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Arts & Culture

Winter Park’s Capen House and downtown’s “Round Building” depend on grass-roots support to survive

Meet the people working to save local landmarks from the wrecking ball

Photo: PHOTOS BY ROB BARTLETT, License: N/A

PHOTOS BY ROB BARTLETT

Photo: , License: N/A


It can be difficult to decide what to keep and what to throw away, particularly when you have a large collection of structures to choose from. Rollins’ renowned architecture and the aesthetic quality of its campus, for example, is a major reason that students (and parents) fall in love with the place. This 138-year-old school has had to make some hard decisions with growth, and mostly does it right; but recently it quietly demolished Strong Hall, one of the beautiful Spanish Mediterranean dormitories designed by Richard Kiehnel in 1938, significantly diluting the campus’ power and majesty as a special place. As a private institution, Rollins must be trusted to do the right thing, so let’s hope this doesn’t get out of hand.

In cities like Boston, Chicago and New York – hell, even St. Louis – historic preservation is taken seriously; citizens identify strongly with the architectural character of their cities. The decision about what to save is usually made by consensus and is supported by laws and the collective spirit of the people. Here in sunny, developer-friendly Orlando, there is no mandatory waiting period before the bulldozers roll, and the city of Orlando’s list of historic landmarks includes five historic signs (one of which is demolished, but remains on the list in a sort of Chicago-graveyard-vote status), Tinker Field, a pair of gates, a cemetery, a bridge, and some 35 buildings, as well as a house torn down seven years ago. It ain’t much, but it’s about all we’ve got left.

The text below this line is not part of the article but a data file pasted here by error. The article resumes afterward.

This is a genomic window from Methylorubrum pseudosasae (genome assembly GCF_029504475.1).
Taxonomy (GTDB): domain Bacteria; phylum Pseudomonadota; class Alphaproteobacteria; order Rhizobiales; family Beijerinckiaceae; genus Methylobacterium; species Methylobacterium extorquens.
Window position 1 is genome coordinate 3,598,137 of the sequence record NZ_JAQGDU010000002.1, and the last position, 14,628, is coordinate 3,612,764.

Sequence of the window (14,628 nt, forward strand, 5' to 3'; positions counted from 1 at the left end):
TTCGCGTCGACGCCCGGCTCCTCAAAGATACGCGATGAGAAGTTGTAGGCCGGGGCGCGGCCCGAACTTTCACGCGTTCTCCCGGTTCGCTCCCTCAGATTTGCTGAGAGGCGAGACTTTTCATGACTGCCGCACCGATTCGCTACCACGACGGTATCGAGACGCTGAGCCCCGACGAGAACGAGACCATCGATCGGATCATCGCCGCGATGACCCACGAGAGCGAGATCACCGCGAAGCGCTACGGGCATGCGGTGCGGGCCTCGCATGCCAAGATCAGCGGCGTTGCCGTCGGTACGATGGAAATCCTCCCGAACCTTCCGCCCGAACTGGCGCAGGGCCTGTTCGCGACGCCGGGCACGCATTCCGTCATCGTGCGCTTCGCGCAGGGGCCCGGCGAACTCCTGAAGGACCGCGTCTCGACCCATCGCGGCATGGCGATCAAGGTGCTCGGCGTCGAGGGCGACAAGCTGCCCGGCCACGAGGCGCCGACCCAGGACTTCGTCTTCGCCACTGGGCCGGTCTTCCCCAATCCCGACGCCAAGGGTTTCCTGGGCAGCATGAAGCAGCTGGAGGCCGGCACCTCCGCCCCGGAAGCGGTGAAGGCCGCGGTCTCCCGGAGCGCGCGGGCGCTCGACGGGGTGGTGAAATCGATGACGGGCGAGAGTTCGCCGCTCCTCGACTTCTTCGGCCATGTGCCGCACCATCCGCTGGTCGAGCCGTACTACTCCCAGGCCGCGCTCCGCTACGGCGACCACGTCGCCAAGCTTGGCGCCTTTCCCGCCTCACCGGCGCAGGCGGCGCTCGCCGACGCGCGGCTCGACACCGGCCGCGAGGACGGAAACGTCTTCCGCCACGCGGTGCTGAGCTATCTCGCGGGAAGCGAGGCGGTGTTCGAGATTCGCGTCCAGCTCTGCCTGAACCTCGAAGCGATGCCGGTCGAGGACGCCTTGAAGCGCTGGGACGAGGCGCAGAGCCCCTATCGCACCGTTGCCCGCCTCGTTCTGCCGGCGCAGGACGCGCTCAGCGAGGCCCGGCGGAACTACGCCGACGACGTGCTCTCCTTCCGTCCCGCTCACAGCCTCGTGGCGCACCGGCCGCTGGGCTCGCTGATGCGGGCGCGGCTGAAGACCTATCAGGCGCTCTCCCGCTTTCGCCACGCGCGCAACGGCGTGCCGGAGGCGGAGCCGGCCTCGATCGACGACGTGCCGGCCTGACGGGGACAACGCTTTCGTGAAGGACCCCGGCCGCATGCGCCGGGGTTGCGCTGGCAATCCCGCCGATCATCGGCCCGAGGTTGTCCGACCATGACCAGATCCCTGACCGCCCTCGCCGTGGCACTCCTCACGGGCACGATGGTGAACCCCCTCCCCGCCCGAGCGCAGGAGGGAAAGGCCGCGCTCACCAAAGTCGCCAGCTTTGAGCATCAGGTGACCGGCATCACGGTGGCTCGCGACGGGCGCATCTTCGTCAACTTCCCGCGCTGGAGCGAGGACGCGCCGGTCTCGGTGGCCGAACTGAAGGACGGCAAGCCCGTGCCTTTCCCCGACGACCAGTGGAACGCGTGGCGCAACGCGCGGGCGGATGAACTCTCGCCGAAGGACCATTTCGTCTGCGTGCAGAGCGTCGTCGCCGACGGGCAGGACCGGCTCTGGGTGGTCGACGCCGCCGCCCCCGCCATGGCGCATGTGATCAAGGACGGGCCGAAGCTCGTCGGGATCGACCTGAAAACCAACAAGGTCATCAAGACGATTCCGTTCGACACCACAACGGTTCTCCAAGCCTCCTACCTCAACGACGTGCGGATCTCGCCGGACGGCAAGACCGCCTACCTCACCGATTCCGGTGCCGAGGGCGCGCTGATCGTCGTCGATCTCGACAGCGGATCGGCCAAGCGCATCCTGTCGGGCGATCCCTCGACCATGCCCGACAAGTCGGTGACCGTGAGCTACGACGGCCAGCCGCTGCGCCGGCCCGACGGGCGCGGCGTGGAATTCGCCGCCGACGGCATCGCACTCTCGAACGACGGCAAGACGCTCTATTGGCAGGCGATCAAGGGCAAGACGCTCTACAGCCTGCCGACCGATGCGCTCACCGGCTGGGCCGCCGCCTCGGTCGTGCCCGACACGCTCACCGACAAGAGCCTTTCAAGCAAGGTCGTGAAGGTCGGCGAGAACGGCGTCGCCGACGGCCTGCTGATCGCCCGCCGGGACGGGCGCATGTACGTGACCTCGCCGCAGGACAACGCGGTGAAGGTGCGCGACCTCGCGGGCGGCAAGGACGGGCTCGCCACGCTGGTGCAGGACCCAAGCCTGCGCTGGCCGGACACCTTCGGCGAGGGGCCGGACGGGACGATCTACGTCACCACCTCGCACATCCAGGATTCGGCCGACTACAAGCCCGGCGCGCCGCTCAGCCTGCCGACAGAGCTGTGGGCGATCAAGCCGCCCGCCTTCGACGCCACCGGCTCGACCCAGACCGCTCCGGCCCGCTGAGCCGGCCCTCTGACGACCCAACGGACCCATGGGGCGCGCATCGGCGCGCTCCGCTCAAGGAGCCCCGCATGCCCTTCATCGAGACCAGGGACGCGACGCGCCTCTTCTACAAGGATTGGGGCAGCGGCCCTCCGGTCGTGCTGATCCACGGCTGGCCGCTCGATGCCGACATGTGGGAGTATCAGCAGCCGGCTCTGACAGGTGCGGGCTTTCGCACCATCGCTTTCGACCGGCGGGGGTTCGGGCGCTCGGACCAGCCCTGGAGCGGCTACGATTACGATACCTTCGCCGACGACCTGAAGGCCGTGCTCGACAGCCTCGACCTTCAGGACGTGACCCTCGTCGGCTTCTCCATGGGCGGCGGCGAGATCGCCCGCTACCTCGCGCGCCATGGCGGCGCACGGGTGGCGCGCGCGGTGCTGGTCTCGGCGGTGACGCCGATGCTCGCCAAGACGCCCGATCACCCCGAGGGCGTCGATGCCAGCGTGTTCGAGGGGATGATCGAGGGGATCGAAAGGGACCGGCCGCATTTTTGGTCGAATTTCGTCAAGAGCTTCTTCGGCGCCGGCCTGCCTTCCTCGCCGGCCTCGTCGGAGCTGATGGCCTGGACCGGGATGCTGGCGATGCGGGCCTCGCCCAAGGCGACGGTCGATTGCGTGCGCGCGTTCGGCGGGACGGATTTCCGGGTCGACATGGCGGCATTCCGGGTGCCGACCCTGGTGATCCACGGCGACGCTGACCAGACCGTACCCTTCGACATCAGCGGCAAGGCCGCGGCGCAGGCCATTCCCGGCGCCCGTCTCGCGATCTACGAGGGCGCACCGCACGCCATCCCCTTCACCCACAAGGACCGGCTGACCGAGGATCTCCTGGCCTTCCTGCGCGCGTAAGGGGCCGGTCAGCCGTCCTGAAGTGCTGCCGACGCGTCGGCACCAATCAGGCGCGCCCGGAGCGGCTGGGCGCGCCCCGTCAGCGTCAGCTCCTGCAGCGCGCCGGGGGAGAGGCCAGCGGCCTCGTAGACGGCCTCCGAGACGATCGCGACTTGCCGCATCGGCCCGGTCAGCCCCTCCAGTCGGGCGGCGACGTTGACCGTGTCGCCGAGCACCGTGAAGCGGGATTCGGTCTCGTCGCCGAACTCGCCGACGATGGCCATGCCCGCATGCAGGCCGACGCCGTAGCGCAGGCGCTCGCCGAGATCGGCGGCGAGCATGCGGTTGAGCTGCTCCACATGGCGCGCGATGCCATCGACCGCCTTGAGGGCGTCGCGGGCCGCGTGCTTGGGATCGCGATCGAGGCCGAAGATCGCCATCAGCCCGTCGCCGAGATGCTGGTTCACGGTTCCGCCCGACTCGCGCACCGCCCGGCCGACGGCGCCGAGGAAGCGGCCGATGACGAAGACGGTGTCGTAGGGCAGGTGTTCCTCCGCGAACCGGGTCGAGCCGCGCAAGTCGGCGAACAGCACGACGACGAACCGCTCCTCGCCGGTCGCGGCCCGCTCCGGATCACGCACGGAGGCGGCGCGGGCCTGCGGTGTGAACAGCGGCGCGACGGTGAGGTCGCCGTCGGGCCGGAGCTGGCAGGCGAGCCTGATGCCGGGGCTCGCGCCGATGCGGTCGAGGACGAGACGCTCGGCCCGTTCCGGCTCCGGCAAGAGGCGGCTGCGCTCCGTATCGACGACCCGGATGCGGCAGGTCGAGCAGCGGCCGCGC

With so few historically significant buildings left, it seems that it would be OK to let us love them, to work around them instead of kicking them to the curb. Even the Capen House move is a mediated victory, because moving a house off its land changes its essential nature; but if the house has a story to tell, then moving it at least gives another generation a chance to listen. The tremendous efforts of people like Owens and Schweizer must bridge the schism between the broad desire of Orlandoans for an authentic, memorable and specific city and the narrower interests of contemporary capitalism. What happens when no one cares? Stuff gets gone, that’s what happens.

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